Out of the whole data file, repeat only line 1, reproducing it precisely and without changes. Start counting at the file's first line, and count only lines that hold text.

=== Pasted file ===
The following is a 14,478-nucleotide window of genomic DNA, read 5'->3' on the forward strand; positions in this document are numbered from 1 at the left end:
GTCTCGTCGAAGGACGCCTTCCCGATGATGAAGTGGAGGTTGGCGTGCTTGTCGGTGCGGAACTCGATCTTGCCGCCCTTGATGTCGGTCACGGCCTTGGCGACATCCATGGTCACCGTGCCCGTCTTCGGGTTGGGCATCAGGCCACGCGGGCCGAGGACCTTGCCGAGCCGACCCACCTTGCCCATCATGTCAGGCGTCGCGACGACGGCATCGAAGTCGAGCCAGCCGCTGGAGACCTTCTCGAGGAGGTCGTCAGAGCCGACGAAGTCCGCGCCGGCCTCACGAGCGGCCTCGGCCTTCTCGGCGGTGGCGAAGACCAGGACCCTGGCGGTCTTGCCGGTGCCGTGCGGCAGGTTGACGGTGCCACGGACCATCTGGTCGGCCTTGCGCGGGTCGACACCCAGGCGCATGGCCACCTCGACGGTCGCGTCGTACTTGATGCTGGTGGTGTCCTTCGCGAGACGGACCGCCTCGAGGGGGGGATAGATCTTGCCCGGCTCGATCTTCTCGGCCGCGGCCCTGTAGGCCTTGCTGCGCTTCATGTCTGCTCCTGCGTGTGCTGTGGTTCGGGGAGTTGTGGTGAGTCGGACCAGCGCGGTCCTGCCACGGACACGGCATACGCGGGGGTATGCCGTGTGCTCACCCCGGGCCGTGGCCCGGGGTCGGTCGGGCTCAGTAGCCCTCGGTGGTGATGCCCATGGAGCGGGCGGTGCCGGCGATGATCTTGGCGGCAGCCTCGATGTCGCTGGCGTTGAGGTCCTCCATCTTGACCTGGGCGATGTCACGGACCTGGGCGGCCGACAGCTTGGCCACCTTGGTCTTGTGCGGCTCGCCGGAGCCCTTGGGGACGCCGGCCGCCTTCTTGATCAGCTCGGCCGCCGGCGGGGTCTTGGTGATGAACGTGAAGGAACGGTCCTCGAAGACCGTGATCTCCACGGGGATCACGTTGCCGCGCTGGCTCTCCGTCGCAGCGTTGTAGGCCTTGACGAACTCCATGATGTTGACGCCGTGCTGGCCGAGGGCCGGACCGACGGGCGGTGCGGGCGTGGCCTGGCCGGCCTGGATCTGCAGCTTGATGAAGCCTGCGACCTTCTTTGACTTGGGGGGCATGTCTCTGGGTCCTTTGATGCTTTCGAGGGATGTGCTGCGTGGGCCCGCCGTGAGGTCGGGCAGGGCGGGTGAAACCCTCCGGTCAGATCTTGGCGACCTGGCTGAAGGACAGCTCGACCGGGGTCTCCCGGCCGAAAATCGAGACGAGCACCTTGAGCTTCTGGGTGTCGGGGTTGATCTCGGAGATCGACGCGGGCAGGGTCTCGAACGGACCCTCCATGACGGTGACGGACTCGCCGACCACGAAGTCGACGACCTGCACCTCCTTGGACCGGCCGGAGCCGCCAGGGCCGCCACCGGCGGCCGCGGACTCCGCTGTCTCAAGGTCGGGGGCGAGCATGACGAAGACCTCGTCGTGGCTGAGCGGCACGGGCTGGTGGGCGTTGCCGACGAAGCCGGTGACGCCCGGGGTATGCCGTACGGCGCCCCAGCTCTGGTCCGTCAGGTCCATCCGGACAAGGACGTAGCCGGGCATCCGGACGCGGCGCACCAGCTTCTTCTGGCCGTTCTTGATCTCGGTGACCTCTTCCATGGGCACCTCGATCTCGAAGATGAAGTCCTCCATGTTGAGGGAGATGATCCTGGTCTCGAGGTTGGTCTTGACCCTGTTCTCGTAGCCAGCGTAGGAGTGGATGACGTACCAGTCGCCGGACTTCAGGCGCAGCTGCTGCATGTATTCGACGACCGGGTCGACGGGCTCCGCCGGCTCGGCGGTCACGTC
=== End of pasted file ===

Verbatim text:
The following is a 14,478-nucleotide window of genomic DNA, read 5'->3' on the forward strand; positions in this document are numbered from 1 at the left end: